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How do you set your bike's gears when coming to an intersection? Do you set it up with the chain on the largest or smallest chainring? What about on the back?

I realize this might be personal preference but how to you guys normally do this?
 

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largest chainring, and a couple clicks towards an easier gear for faster acceleration from the stop, if I remember to do so or I feel it necessary.
 

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Knives, Guns, and Booze
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I downshift/upshift just like I drive, such that the optimal gear ratio is in use at any given time. Most of you slouches only know how to drive a car with an autotragic tranny, so you have no clue behind the mechanical magic going on. For those of you who know what I am talking about (you respectable stickshift drivers), you know already.

Surely this was a helpful post.:rolleyes:
 

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As I am rolling to a stop I pick a gear that I can comfortably start out in. That will depend on the incline of the road. I prefer to use a gear that I can get moving fairly quickly. Many riders are more leisurely about starting out, using a higher gear which is more difficult to get rolling.

On flat roads I shift to the 50x21. Using the large ring means that I can get up to speed and into a crusing gear with no front shifts. But if I am on a grade I'll use the small ring and a different cog.
 

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Roadie with unshaven legs
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Leopold Porkstacker said:
(you respectable stickshift drivers)
Stickshift drivers unite! :)

For me, I usually shift into an easier gear as I come to a stop before I unclip. If it's a stopsign I usually don't unclip, though, just do a stop, balance, wait my turn, then go. Which gear depends on a number of factors, but among them are: which chainring I'm already on (I won't shift the front if I can avoid it), my fatigue level, up/down hill, etc.
 

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Baltic Scum
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alaris said:
How do you set your bike's gears when coming to an intersection? Do you set it up with the chain on the largest or smallest chainring? What about on the back?

I realize this might be personal preference but how to you guys normally do this?
53x11.

Always.
 

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Formosan Cyclocross
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I shift two down from whatever I'm in... unless I've been hauling a$$ and have a sudden stop... then three... if I can do it in time.
 

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What Would Google Do.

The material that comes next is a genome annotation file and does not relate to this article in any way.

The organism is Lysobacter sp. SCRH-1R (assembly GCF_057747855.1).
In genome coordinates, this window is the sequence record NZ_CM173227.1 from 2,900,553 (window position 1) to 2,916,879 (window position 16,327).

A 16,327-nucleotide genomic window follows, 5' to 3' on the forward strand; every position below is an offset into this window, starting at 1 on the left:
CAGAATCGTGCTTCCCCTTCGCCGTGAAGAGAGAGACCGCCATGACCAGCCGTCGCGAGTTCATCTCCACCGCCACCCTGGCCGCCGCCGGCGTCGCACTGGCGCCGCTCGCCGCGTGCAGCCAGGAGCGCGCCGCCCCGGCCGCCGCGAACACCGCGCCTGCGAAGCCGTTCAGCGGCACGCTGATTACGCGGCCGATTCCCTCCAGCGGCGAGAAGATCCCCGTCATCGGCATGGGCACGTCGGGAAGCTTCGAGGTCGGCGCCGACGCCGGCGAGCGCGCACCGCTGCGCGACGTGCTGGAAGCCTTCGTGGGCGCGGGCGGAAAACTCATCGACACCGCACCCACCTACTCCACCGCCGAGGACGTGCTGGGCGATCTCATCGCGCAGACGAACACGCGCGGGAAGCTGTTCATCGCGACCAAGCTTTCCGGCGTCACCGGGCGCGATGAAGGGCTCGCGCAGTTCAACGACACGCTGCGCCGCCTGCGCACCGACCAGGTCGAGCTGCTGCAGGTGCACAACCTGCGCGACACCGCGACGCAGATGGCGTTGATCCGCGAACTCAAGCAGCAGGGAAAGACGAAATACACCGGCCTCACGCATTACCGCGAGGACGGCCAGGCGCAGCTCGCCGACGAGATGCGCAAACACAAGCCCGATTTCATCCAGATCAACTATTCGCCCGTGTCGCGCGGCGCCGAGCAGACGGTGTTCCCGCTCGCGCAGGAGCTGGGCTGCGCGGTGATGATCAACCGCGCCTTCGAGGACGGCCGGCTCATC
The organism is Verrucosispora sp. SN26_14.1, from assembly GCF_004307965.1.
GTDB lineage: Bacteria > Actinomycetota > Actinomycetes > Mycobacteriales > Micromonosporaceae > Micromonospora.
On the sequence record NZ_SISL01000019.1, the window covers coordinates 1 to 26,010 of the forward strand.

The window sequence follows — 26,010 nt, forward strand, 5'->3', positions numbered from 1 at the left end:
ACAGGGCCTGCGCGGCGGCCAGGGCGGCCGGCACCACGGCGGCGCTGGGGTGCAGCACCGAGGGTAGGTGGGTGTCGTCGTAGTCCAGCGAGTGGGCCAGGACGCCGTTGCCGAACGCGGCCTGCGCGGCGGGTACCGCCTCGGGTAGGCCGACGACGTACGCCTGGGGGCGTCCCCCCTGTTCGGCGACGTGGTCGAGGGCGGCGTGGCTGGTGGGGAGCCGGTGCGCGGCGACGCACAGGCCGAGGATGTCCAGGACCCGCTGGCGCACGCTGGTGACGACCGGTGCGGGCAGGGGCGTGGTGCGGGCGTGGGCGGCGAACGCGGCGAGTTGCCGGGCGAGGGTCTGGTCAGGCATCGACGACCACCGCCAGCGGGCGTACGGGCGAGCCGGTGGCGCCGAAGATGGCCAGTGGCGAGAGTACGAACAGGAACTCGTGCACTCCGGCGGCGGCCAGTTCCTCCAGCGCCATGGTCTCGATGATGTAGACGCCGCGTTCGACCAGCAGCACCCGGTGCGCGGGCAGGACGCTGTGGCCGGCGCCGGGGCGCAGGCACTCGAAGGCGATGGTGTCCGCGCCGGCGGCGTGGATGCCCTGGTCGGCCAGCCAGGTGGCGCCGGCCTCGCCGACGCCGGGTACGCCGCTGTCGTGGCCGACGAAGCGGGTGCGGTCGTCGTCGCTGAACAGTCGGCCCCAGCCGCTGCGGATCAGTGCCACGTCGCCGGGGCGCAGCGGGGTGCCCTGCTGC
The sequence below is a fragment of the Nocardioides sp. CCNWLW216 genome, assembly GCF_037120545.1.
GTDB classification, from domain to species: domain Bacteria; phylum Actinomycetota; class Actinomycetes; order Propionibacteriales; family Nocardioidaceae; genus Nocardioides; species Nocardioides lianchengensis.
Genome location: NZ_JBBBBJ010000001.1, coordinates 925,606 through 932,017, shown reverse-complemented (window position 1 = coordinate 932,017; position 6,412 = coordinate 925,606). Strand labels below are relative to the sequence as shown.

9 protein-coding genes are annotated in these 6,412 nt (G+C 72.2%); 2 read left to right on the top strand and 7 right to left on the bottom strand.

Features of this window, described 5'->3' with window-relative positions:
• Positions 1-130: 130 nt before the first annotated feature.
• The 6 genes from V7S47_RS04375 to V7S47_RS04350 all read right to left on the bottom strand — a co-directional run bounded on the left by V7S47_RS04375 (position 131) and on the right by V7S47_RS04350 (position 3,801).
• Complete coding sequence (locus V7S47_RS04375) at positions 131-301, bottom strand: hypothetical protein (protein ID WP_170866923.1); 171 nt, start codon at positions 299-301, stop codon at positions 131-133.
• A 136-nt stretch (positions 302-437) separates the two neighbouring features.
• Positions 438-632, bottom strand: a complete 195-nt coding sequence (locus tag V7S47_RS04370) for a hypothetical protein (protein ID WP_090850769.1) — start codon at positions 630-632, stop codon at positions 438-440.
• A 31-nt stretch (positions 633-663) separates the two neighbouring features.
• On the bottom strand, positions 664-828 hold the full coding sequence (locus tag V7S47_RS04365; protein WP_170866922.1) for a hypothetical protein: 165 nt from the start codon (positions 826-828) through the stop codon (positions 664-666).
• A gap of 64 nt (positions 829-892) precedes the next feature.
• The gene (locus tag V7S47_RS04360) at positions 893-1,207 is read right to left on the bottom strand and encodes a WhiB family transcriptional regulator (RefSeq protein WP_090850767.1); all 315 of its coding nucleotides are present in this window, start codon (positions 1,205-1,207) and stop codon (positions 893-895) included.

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another wonderfull "how long is a piece of string" question :p
one where you get away and up to speed quickly with as little torque without being bogged down torqing with little actual power output once you start moving again....
its fitness dependant really TBH.
 

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53 x 21
 

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waterproof*
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39x something in the middle of the cassette. If I've been going fast it's usually easy to dump big ring to small and down click a couple on the rear whilst braking.

I also start races this way and have found it a great way to get to the front of a crit at the start. Shhh don't tell all those tough guys who are still trying to get their big rings going while I disappear around the corner.
 

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Another philosophical dilemma, another reason to ride a fixed-gear ;-)

But seriously, doing most of my heavy-traffic riding on my fixie commute, I have seen this question fade to almost total insignificance, even when I'm riding the multi-gear bike. It doesn't really matter much at all what gear I stop in. If the gear is a little taller than ideal, you just stand up and grunt for a couple of turns, and you're rolling. Then you can click down a gear or two if you need to.

I like driving a stickshift, too, but I don't think the analogy to sports-car driving is very apt here. Your legs have a much wider rpm range in which they can operate safely and reasonably efficiently, and unlike your car engine they can produce maximum torque (with the aforementioned stand-and-grunt technique) at lower rpms.

So I guess my answer to the original question is "whatever."
 
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